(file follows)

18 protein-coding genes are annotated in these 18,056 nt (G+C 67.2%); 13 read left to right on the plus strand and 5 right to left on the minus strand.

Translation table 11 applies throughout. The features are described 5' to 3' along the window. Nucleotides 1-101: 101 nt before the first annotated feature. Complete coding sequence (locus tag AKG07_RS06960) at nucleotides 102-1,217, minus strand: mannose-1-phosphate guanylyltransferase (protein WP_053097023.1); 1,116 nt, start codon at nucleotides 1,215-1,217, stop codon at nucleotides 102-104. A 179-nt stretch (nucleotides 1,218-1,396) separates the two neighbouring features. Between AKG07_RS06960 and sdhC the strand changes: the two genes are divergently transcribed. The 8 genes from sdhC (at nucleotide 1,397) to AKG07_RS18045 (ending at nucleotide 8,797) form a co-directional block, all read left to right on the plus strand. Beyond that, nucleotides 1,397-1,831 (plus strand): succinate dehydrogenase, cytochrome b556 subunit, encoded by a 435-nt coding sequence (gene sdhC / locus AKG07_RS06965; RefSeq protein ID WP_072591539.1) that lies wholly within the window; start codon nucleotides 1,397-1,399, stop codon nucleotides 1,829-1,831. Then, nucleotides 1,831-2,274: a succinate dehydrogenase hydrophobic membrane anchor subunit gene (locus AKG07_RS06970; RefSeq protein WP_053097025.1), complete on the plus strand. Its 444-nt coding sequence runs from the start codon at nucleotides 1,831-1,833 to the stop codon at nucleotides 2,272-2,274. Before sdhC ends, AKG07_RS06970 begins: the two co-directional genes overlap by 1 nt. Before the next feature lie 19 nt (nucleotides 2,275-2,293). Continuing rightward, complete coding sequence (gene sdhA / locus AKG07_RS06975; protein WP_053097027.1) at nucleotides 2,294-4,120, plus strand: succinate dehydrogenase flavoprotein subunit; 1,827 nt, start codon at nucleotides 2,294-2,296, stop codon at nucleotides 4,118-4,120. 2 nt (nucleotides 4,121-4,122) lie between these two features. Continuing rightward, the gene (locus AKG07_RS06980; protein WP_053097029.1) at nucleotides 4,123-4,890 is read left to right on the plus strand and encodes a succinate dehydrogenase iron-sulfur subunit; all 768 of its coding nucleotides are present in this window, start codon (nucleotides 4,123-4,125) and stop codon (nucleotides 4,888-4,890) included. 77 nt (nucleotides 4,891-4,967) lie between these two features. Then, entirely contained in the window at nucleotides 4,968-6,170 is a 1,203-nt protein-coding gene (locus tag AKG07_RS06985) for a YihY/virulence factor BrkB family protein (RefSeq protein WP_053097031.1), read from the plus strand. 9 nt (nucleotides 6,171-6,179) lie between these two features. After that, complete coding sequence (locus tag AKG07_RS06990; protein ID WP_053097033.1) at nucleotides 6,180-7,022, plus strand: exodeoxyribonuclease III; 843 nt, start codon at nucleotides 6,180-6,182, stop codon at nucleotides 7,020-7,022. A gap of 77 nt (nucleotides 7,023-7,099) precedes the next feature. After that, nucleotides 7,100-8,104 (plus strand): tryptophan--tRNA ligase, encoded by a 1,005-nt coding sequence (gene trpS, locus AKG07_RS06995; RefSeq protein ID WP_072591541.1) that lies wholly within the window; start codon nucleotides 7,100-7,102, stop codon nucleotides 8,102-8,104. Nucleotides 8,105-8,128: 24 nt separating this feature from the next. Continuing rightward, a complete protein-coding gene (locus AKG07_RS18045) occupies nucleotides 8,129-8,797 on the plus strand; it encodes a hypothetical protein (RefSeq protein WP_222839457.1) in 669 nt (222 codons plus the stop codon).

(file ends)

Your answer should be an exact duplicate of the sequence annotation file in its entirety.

18 protein-coding genes are annotated in these 18,056 nt (G+C 67.2%); 13 read left to right on the plus strand and 5 right to left on the minus strand.

Translation table 11 applies throughout. The features are described 5' to 3' along the window. Nucleotides 1-101: 101 nt before the first annotated feature. Complete coding sequence (locus tag AKG07_RS06960) at nucleotides 102-1,217, minus strand: mannose-1-phosphate guanylyltransferase (protein WP_053097023.1); 1,116 nt, start codon at nucleotides 1,215-1,217, stop codon at nucleotides 102-104. A 179-nt stretch (nucleotides 1,218-1,396) separates the two neighbouring features. Between AKG07_RS06960 and sdhC the strand changes: the two genes are divergently transcribed. The 8 genes from sdhC (at nucleotide 1,397) to AKG07_RS18045 (ending at nucleotide 8,797) form a co-directional block, all read left to right on the plus strand. Beyond that, nucleotides 1,397-1,831 (plus strand): succinate dehydrogenase, cytochrome b556 subunit, encoded by a 435-nt coding sequence (gene sdhC / locus AKG07_RS06965; RefSeq protein ID WP_072591539.1) that lies wholly within the window; start codon nucleotides 1,397-1,399, stop codon nucleotides 1,829-1,831. Then, nucleotides 1,831-2,274: a succinate dehydrogenase hydrophobic membrane anchor subunit gene (locus AKG07_RS06970; RefSeq protein WP_053097025.1), complete on the plus strand. Its 444-nt coding sequence runs from the start codon at nucleotides 1,831-1,833 to the stop codon at nucleotides 2,272-2,274. Before sdhC ends, AKG07_RS06970 begins: the two co-directional genes overlap by 1 nt. Before the next feature lie 19 nt (nucleotides 2,275-2,293). Continuing rightward, complete coding sequence (gene sdhA / locus AKG07_RS06975; protein WP_053097027.1) at nucleotides 2,294-4,120, plus strand: succinate dehydrogenase flavoprotein subunit; 1,827 nt, start codon at nucleotides 2,294-2,296, stop codon at nucleotides 4,118-4,120. 2 nt (nucleotides 4,121-4,122) lie between these two features. Continuing rightward, the gene (locus AKG07_RS06980; protein WP_053097029.1) at nucleotides 4,123-4,890 is read left to right on the plus strand and encodes a succinate dehydrogenase iron-sulfur subunit; all 768 of its coding nucleotides are present in this window, start codon (nucleotides 4,123-4,125) and stop codon (nucleotides 4,888-4,890) included. 77 nt (nucleotides 4,891-4,967) lie between these two features. Then, entirely contained in the window at nucleotides 4,968-6,170 is a 1,203-nt protein-coding gene (locus tag AKG07_RS06985) for a YihY/virulence factor BrkB family protein (RefSeq protein WP_053097031.1), read from the plus strand. 9 nt (nucleotides 6,171-6,179) lie between these two features. After that, complete coding sequence (locus tag AKG07_RS06990; protein ID WP_053097033.1) at nucleotides 6,180-7,022, plus strand: exodeoxyribonuclease III; 843 nt, start codon at nucleotides 6,180-6,182, stop codon at nucleotides 7,020-7,022. A gap of 77 nt (nucleotides 7,023-7,099) precedes the next feature. After that, nucleotides 7,100-8,104 (plus strand): tryptophan--tRNA ligase, encoded by a 1,005-nt coding sequence (gene trpS, locus AKG07_RS06995; RefSeq protein ID WP_072591541.1) that lies wholly within the window; start codon nucleotides 7,100-7,102, stop codon nucleotides 8,102-8,104. Nucleotides 8,105-8,128: 24 nt separating this feature from the next. Continuing rightward, a complete protein-coding gene (locus AKG07_RS18045) occupies nucleotides 8,129-8,797 on the plus strand; it encodes a hypothetical protein (RefSeq protein WP_222839457.1) in 669 nt (222 codons plus the stop codon).